Monday’s trial protests start a long, peaceful vigil, leaders say

How Do We Heal panel discussion

"How Do We Heal" panel discussion hosted by Charlotte-Mecklenburg branch of NAACP at Little Rock AME Zion Church.
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"How Do We Heal" panel discussion hosted by Charlotte-Mecklenburg branch of NAACP at Little Rock AME Zion Church.

Civil rights and racial justice groups say they’ll keep a close eye on every development as Charlotte-Mecklenburg police Officer Randall “Wes” Kerrick is tried for the shooting death of Jonathan Ferrell.

Observers from the NAACP, Nation of Islam and the local True Healing Under God, or THUG, turned out for the start of jury selection Monday.

“If it takes two months, we’ll still be here,” said THUG civil rights group founder John Barnett, who led about a dozen people on a march from the uptown Marshall Park to the nearby courthouse.

Speakers voiced a commitment to peaceful action, coupled with frustration with what they say is a national pattern of police officers going unpunished for violence against African-American men.

Ferrell, who was black, was shot early on the morning of Sept. 13, 2013, after he wrecked his fiancee’s car and sought help at a nearby house. The resident called to report a possible home invasion. Kerrick, a white officer with two years on the force, fired after Ferrell reportedly ran toward him.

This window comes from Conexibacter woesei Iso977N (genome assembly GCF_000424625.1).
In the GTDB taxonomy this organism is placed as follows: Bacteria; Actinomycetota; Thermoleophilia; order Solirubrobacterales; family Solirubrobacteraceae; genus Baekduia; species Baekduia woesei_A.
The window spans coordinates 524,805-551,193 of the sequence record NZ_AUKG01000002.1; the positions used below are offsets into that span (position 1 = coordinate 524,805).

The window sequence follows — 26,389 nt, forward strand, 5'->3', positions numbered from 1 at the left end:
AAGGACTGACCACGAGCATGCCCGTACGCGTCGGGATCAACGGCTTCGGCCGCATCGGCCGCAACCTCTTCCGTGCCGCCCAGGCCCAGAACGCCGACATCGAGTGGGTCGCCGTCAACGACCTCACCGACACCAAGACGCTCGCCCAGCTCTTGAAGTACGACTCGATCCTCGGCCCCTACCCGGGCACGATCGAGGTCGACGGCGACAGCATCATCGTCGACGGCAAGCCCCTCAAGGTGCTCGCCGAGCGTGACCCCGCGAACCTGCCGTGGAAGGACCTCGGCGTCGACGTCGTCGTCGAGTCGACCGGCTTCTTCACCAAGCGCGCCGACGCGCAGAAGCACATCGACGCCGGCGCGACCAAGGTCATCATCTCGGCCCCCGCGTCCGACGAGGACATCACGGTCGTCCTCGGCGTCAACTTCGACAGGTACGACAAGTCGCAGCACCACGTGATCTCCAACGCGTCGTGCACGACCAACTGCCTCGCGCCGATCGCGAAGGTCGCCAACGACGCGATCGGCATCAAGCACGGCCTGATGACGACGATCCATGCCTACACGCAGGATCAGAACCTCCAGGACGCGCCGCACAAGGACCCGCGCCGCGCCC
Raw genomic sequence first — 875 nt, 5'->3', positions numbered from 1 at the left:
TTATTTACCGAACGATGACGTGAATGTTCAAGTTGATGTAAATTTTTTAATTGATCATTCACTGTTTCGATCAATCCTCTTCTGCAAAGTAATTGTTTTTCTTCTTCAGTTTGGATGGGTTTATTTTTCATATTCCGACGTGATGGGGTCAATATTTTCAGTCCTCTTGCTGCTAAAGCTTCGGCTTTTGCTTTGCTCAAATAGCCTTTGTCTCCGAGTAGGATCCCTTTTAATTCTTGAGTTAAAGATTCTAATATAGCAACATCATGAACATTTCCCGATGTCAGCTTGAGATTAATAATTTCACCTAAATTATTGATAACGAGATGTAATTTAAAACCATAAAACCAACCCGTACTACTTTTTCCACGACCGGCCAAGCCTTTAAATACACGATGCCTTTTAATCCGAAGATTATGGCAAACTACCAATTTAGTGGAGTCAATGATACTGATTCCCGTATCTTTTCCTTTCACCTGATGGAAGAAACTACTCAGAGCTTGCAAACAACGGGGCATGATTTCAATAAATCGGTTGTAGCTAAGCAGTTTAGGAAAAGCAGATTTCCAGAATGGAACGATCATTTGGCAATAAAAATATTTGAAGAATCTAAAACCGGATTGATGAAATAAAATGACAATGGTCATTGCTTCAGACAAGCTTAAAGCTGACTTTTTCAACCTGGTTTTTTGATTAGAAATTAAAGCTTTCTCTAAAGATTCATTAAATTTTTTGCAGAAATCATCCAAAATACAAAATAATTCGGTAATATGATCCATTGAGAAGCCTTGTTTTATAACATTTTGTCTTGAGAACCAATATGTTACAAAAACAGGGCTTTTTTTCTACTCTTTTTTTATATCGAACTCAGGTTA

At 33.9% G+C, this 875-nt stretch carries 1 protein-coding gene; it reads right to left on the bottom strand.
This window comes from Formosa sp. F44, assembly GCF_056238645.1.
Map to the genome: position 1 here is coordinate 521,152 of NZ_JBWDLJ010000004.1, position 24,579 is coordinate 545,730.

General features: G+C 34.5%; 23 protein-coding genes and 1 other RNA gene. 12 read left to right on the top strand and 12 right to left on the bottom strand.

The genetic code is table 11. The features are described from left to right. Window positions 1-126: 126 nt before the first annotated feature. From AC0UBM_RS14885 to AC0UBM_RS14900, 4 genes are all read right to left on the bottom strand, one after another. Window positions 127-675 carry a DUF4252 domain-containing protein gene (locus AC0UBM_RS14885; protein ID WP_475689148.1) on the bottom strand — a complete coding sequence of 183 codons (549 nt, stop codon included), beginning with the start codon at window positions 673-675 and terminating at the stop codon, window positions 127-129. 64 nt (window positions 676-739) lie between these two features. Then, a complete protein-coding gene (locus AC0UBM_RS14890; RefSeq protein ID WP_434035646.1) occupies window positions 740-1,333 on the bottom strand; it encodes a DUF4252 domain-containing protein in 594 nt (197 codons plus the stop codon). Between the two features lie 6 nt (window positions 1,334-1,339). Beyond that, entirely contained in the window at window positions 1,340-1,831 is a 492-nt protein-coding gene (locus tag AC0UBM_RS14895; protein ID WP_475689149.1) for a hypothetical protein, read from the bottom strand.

At an 11 a.m. news conference, Ferrell’s mother, Georgia Ferrell, said she is dismayed at how long the justice process is taking.

“This has been a very, very long – unnecessarily long – wait,” she said. “If this had been an animal he killed, they would have already put that person in jail.”

Georgia Ferrell, who clutched a stuffed Winnie the Pooh and a Bible she said were among her son’s favorite possessions, said she forgives Kerrick but he needs to be punished. If she saw Kerrick, she said, “first I would give him a hug and I would let him know he was wrong. I’d ask him, ‘Why would you take an innocent man’s life?’”

In cities like Baltimore and Ferguson, Mo., where riots erupted, police with riot gear and military-style vehicles evoked images of battle. In Charlotte, police presence was light at demonstrations and speeches. Mecklenburg sheriff’s deputies rolled around the edges of events on green-and-white three-wheelers that look like a cross between a Segway and a trike.

Diane Harris, who lives on The Plaza, said she brought her 4-year-old grandson, Evan Morgan, to the Monday morning rally in support of the Ferrell family because she worries about her own seven grandsons. She says she coached Evan on saying “We’re coming in peace” in case of any confrontations.

Rahman Allah of Charlotte’s Nation of Islam group brought a banner saying “Send killer cops to jail!! To serve & protect or assault & cover up.”

Corine Mack, president of the Charlotte-Mecklenburg NAACP branch, said her group and other local organizations are committed to peaceful vigilance. She said she expects demonstrations to remain small and low-key until there are provocative developments, such as courtroom viewing of the police dashcam video that has not been disclosed to the public.

Monday night, the NAACP hosted a discussion that included Georgia Ferrell, who spoke about how “hate builds up when you don’t forgive.”

Marcelle Vielot, a “millennial organizer,” said African-Americans must stop blaming themselves.

Samuel Hardiman contributed.

Ann Doss Helms: 704-358-5033

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